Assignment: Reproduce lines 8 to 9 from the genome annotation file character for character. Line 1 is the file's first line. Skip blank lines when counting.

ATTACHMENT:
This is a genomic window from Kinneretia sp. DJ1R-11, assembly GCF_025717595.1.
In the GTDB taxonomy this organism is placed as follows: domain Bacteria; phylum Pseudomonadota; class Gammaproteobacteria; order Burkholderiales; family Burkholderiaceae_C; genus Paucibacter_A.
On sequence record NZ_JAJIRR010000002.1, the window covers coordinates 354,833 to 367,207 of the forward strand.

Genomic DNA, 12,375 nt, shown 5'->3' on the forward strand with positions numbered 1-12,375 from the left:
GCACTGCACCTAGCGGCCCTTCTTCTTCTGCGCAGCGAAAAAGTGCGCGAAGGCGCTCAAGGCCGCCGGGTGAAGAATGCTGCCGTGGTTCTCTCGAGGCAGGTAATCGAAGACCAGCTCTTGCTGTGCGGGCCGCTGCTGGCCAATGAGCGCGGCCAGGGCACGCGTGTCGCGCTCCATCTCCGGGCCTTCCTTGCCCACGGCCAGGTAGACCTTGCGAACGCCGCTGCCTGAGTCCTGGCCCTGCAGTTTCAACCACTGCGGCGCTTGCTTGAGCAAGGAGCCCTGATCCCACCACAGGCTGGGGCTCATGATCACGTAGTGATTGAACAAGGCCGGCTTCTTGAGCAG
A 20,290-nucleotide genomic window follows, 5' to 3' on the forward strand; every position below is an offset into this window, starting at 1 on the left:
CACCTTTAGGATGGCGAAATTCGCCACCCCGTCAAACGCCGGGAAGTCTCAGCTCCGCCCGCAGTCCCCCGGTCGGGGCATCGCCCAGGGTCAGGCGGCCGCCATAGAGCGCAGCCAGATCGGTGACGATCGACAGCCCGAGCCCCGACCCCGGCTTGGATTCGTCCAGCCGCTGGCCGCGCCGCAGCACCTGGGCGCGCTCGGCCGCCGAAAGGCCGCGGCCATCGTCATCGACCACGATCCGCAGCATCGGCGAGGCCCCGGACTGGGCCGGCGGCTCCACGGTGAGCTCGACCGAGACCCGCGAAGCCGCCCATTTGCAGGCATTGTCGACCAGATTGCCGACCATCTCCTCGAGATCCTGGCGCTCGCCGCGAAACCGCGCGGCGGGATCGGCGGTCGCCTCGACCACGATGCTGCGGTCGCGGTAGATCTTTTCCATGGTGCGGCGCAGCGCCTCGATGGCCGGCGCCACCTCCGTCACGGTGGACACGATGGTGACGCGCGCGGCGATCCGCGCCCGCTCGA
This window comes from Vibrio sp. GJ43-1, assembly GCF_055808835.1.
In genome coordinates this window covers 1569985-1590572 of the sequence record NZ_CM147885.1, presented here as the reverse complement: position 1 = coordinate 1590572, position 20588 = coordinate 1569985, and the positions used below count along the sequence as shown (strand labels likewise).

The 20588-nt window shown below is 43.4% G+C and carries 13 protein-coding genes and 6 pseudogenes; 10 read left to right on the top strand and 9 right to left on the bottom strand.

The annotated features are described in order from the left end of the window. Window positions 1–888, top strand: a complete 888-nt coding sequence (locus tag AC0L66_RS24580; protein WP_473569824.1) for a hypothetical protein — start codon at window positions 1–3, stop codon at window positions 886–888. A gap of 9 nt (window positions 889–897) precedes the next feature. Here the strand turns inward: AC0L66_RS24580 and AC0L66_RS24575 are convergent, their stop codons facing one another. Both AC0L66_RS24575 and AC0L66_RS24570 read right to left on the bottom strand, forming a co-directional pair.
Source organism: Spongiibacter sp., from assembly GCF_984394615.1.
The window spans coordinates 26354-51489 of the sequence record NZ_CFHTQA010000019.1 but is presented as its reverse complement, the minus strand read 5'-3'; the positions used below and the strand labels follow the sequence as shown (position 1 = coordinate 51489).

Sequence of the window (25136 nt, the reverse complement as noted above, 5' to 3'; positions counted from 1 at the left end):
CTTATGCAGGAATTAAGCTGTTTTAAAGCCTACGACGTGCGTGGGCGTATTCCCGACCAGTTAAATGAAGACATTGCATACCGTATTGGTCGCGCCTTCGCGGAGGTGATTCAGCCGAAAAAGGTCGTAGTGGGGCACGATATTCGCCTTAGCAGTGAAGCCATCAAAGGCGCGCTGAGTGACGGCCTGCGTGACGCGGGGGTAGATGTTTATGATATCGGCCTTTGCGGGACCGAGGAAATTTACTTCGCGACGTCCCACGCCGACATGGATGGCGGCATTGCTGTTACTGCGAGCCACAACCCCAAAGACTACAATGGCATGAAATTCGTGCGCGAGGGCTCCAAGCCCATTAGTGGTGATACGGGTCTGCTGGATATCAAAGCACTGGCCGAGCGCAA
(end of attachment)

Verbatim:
This window comes from Vibrio sp. GJ43-1, assembly GCF_055808835.1.
In genome coordinates this window covers 1569985-1590572 of the sequence record NZ_CM147885.1, presented here as the reverse complement: position 1 = coordinate 1590572, position 20588 = coordinate 1569985, and the positions used below count along the sequence as shown (strand labels likewise).